White lines done by hand with 3mm car pinstriping tape, cheap as chips on ebay LINK. Not a perfect job by any means but about as good as I am ever likely to achieve.

Lap timing is by simple light-bridge with photosensors in the track, connected to an ancient laptop running Race Coordinator software.

Craner curves area
Grass is a Noch Static Grass Flowered Mat #N00270. This is an upmarket mat with static grass fibres already applied so no messing about with an expensive applicator. Much better appearance than cheapo mats and doesn't shed bits everywhere. Available from most rail modeller shops.
 
Figures are Micro Icons Bikers which are out of production. They pop up occasionally on ebay but mostly at very silly prices. A bit on the small side (about 5ft 2" scale) but I wouldn't pick a fight with them. They have the advantage of no unsightly bases attached to their legs and have a tiny magnet in their feet so I put a metallic sheet under the grass and they stay put without any glue. I wish other figures on the market would follow suit.
 
Bikes are Jesse James West Coast Choppers by Muscle Machines, again out of production but often appear on ebay at reasonable prices.
 
Burger van is scratchbuilt but not by me! It was made by Tel Martin (Savage GT) for his Hunter Valley track LINK. Instructions for making one can be found HERE. When Tel dismantled his track he kindly gave it to me plus several other bits and pieces from the layout. It was a bit the worse for wear with the signage faded so I replaced that and added the aluminium diamond plate to spruce it up. The serving staff are some of the slightly less weird homies.
 
Litter bin is scratchbuilt (if you can call it that) by me. LINK
 
Chairs came out of the box of 'bits which might come in handy one day.' No idea where I got them.
 
Safety fencing is Slot Track Scenics stuff. As supplied the mesh is a peculiar green colour so I sprayed it with Plasticote aluminium enamel. I originally tried to make the top wires from real aluminium wire but that was a disaster. I eventually used silver sewing thread which works a lot better.
 
The tyre barriers are by Racing Line and very good they are too. You can find them in the Traders section of the forum.LINK

Melbourne Loop
Gravel trap is standard model railway sheet.

Tyre barrier and cover is STS repainted.

Superchips advertising thing is sort of scratchbuilt, I used the cardboard tube that the grass mat came in and a piece of 9mm wooden dowel. The advertising itself was photoshopped from the original and printed on sticky back plastic. I am not that great at manipulating stuff in Photoshop and it took umpty attempts and a lot of swearing to get it to the right size.
 
The kerbing perplexed me for a while. Painting it on was out of the question so I eventually went for the rail modellers' lunatic solution of individual overlapping tiles cut from card. How they do hundreds of them on an 00 scale house roof is beyond me, It took three days to do about 50 of the things!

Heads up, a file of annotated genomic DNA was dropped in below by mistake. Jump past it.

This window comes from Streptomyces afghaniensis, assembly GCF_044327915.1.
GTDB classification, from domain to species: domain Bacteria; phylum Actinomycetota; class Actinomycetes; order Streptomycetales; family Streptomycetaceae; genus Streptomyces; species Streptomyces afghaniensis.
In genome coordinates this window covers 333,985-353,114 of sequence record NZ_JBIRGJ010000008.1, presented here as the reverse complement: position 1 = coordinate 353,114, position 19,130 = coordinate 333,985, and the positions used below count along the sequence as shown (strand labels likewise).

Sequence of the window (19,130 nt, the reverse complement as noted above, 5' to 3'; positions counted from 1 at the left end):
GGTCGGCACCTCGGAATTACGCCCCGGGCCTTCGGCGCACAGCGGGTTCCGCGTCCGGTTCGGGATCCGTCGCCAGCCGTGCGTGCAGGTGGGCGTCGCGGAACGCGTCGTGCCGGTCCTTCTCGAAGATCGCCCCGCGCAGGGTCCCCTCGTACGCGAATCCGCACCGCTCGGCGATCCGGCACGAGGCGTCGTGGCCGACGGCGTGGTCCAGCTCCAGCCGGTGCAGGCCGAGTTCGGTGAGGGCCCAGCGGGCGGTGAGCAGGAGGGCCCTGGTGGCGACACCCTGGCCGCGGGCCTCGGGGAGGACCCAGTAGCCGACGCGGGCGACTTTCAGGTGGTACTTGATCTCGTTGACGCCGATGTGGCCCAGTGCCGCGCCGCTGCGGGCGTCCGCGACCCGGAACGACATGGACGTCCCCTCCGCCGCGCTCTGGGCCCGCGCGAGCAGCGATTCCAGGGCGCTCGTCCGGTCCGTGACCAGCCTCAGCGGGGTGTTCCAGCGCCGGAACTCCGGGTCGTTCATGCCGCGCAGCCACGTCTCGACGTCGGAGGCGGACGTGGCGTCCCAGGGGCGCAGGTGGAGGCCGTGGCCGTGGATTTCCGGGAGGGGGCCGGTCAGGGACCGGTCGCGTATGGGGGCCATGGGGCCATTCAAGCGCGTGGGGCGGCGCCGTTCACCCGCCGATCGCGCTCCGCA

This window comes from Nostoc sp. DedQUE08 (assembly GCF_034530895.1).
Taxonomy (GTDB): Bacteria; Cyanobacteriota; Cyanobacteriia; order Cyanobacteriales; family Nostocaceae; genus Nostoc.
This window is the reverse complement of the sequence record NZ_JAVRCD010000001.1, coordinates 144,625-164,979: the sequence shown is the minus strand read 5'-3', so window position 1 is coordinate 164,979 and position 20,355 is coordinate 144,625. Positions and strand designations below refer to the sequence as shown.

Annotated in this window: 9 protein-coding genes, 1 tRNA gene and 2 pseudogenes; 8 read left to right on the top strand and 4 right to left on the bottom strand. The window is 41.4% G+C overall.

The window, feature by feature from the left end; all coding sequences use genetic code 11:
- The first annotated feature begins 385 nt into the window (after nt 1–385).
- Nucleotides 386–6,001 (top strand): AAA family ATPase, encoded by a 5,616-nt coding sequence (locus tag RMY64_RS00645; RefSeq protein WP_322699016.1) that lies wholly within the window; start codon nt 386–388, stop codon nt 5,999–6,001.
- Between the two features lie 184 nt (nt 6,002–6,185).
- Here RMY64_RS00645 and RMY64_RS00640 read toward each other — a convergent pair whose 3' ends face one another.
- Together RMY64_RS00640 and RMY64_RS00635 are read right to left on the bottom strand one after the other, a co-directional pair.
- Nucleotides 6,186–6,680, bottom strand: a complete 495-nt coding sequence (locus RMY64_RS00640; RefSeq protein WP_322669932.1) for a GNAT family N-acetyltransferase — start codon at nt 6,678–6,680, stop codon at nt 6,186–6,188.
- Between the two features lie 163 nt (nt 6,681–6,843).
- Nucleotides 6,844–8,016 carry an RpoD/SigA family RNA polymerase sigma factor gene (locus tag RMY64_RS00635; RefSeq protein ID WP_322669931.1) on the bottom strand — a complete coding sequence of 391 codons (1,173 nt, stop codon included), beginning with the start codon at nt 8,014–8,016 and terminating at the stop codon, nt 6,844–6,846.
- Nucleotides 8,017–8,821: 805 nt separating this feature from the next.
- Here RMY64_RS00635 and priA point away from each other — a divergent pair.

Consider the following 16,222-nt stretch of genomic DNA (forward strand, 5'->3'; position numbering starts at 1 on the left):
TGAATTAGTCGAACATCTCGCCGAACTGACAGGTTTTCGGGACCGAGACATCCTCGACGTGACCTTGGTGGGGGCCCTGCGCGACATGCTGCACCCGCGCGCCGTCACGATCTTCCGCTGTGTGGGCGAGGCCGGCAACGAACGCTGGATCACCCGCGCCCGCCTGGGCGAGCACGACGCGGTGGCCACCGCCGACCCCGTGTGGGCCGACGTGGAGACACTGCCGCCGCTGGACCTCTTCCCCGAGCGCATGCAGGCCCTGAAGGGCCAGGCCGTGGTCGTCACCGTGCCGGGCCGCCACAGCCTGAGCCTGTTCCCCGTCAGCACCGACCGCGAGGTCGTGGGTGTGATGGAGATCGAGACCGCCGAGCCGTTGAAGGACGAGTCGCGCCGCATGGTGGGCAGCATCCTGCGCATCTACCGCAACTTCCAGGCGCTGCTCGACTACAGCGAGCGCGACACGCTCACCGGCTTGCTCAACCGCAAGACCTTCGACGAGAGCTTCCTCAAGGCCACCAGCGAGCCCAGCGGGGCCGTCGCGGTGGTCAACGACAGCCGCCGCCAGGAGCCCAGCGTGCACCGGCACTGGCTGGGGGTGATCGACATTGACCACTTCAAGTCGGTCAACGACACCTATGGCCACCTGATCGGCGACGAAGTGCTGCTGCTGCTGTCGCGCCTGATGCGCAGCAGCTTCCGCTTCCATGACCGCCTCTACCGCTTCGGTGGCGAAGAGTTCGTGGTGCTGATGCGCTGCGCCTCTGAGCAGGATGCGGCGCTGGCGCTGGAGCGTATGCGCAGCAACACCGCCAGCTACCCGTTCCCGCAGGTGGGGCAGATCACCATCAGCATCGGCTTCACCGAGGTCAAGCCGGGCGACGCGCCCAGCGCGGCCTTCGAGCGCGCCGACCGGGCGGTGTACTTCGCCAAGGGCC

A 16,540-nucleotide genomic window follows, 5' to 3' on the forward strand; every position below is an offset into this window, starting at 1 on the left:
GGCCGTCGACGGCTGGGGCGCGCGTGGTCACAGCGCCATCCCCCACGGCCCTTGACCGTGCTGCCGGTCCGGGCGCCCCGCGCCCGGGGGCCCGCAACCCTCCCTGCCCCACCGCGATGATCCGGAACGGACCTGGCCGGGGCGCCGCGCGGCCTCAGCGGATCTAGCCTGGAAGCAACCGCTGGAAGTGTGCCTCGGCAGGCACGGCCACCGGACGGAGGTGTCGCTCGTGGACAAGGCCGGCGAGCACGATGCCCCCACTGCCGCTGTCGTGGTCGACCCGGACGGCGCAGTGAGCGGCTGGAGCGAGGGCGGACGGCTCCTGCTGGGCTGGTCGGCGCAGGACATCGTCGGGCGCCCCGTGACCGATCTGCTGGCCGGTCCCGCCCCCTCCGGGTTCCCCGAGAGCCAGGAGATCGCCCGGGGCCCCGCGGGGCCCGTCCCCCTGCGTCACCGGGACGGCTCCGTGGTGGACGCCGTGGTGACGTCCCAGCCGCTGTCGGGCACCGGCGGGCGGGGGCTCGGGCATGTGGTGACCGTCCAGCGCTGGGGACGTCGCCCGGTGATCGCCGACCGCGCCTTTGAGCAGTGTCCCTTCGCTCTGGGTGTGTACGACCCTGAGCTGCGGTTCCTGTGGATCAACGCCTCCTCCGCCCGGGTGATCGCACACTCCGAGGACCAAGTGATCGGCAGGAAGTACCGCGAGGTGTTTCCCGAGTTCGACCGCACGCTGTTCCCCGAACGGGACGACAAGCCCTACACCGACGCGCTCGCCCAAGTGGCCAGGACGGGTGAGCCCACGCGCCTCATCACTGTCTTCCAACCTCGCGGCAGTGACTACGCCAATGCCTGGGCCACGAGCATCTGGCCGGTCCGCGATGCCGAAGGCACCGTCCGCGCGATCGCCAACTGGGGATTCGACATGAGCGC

Marshals are from Slot Track Scenics. Photographer and fire extingushers are obsolete Tarn Foundry items. Needless to say that painting them was beyond my talents so I called on the services of the lady of the house who is into dolls house stuff and really good at painting miniature things. Mind you, there was a price to be paid for her help as she insisted that we really needed a rabbit family to complete the scene! I trust they will have the sense to go down their burrow when racing is taking place. For anybody in dire need of some rabbits for their track they can be bought from HLT Miniatures LINK. This is primarily a supplier of model farm items but they have a lot of useful 1/32 scale stuff in amongst the tractors and hay balers. Excellent service too.

Starkey's Straight
Loudspeakers from STS.
 
Grandstand is the old Airfix/MRRC kit which I bought long ago. Silly money these days though, perhaps I should have put it on eBay instead!
 
The figures are from various sources, Scalextric, MRRC, Revell, Carrera, Dylcom models, STS, cheapo Chinese and a few of the less weird homies. Painting courtesy of my good lady. The Stig originally lived on a novelty key ring.

Quad bike is a readily available New Ray item.
 
JCB is a Britains Farm item.
 
Marshals' broom, shovel and bucket by S&D Models. LINK
The blue box for their equipment is a repainted Scalextric one from the old pit stops.
This is the real life one:
[Image: post-629-0-18694700-1525268305.jpg]
 
Ice cream van is from Wilkos - £4 if they still have them or you can pay four times as much from a well known ebay seller. Yes, it does play a tune and light up!
 
Spark plug was carved by Gordon Steadman and I added the glazing and commentator (chopped the legs off a Scalextric one from the old TV tower).
The Conington Park signage was modified from my original photos by Leo (Scuderia Turini) and printed on the ubiquitous sticky back plastic. Many thanks to both of them for their invaluable help.

Flyover area
Safety fencing, litter bins, extinguishers, loud speakers, signage and tyre barriers as previously.
 
Portaloo is a cheap resin copy of a Verlinden model. Bought it on eBay a long time ago. Yes it is detailed inside and occupied but we don't want to go there do we?
 
Portacabin and marshal's post were scratchbuilt from balsa and card by my good friend Fluff.
 
Dunlop bridge is a repainted Scalextric item.
 
Ambulance is an underscale (1/35) Corgi one - so long as the tiny wheels stay hidden behind the fence then it doesn't look too bad. BRSCC logos on it are printed off from a photo of the real thing.
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#3

Very nice track, with some great details. Thumbup

Good to see info on all the track build and scenic items too.
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#4

Looks really good.